Writer-diplomat describes the human heart without sentimentalism
French writer Hadrien Laroche was inspired by four years in Dublin
John Banville, ‘the Proust of Ireland’, pictured in Dublin in 2002. “His prose is very dense, and he goes out in a peculiar way; to observe people.” Photograph: Brenda Fitzsimons
It is the dilemma of many an aspiring writer. If you want to write books and keep food on the table, it’s best to keep the day job.
A character in Hadrien Laroche’s novel , which will be published in English by Dalkey Archive Press on October 27th, asked one question of the writers and artists he met: “Where does the money come from? . . . It seemed to him that a successful artist or thinker was one who had resolved this problem.”
“That’s it, exactly!” Laroche says. “I write books, but I’m not making a living out of it. So far, being a French civil servant is my solution.” He quotes Jean-Jacques Rousseau: “My job could feed me if my books did not sell, and that is what made them sell.”
Laroche recently returned to Paris after four years as cultural counsellor at the French embassy in Dublin. Previous posts were Vancouver, Unesco and Tel Aviv. He has written four novels as well as books on Jean Genet and Marcel Duchamps, and just contributed to a collection of imaginary letters to the Marquis de Sade.
Laroche and his family lived in a Georgian house in Ranelagh. “
We arrived in 2010, just before the troika,” he recalls. “It was the bottom of the financial crisis. Ireland was under surveillance. Colm Tóibín said it was like being colonised all over again.”
French and Irish government cutbacks made Laroche’s job more difficult, but he felt the economic crisis heightened the centrality of culture to both countries’ identities.
“A lot of Irish people told me they felt stigmatised, that the whole world thought they couldn’t handle their own affairs,” he explains. “Culture has been a way to rebuild confidence.”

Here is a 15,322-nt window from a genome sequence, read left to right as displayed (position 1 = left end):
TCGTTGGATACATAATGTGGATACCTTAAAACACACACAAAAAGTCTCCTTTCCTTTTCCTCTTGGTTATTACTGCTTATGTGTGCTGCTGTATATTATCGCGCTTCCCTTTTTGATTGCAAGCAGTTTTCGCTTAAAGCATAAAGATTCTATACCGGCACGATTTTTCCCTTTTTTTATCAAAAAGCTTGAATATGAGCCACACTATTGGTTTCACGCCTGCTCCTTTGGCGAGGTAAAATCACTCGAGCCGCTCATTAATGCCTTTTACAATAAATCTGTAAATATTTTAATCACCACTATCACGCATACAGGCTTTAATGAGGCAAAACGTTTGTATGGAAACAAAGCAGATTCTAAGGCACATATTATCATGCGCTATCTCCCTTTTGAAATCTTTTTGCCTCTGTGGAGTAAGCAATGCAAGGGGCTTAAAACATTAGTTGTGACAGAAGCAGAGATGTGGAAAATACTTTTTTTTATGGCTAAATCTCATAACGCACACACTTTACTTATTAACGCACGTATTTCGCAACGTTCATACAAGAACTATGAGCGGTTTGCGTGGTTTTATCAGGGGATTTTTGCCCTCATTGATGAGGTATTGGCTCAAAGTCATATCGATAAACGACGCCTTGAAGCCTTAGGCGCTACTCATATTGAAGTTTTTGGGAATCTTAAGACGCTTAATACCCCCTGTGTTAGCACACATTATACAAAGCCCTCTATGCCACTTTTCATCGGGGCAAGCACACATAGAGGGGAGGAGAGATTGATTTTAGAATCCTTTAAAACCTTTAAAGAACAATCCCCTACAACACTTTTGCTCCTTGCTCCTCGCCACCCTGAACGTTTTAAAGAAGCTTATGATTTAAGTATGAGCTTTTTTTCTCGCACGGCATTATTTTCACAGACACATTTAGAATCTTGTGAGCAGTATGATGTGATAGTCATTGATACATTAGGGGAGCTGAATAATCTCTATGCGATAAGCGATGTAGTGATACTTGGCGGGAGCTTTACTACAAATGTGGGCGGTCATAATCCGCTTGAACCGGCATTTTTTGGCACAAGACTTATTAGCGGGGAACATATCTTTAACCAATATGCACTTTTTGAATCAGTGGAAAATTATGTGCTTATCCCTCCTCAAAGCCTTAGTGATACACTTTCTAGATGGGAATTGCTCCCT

Meeting the late Seamus Heaney was a high point of Laroche’s years in Dublin. Irish writers, he says, are characterised by “great modesty and humour, which makes them very human. And especially, they are resilient and resistant.
“Anne Enright has the ability to tell a very human story, very close to the characters, without pathos,” he continues. “John Banville is the Proust of Ireland. His prose is very dense, and he goes out in a peculiar way; to observe people. Proust used to keep his coat on in society gatherings, because he was sensitive to cold, but also to give him the option of leaving; to observe without really being there.”
Tóibín is another Laroche favourite. “I really liked Barcelona, 1975, about his youth as a homosexual in Europe. It’s very honest.”
In France, Laroche says, the fashion for “auto-fiction” is drawing to a close. “People read [former first lady] Valérie Trierweiler now. They don’t need auto-fiction,” he explains.
Laroche describes his fiction as “new nouveaux romans” and believes it will replace auto-fiction. The post second World War genre sought to break the hold of tradition over French literature. Laroche rejects the more extreme form of the nouveau roman, which abandoned storyline altogether, but loves words, description and objects. “I try to write about the human heart, but without sentimentalism.”
Orphans was Laroche’s first novel, published nearly a decade ago in France. With two subsequent novels, it forms a trilogy which Laroche called “Man orphaned of his humanity”.
Laroche’s characters are all orphaned by something: Hannah née Bloch by the Holocaust and history; Helianthe née Bouttetrie by pathology in the form of an uncurable illness; Henry né Berg by philosophy. “He decides to cut relations with his family, so he’s a voluntary orphan,” Laroche explains. “We are all orphans,” he continues. “That is the human condition.”
Trauma and pastEdouard SternOrphans
“It was as if my family blew up in my face,” Laroche says. “Trauma is good for writing. I have a childhood novel in mind now. I don’t want it to be too dark. I will try to make it funny, like an Irish novel.”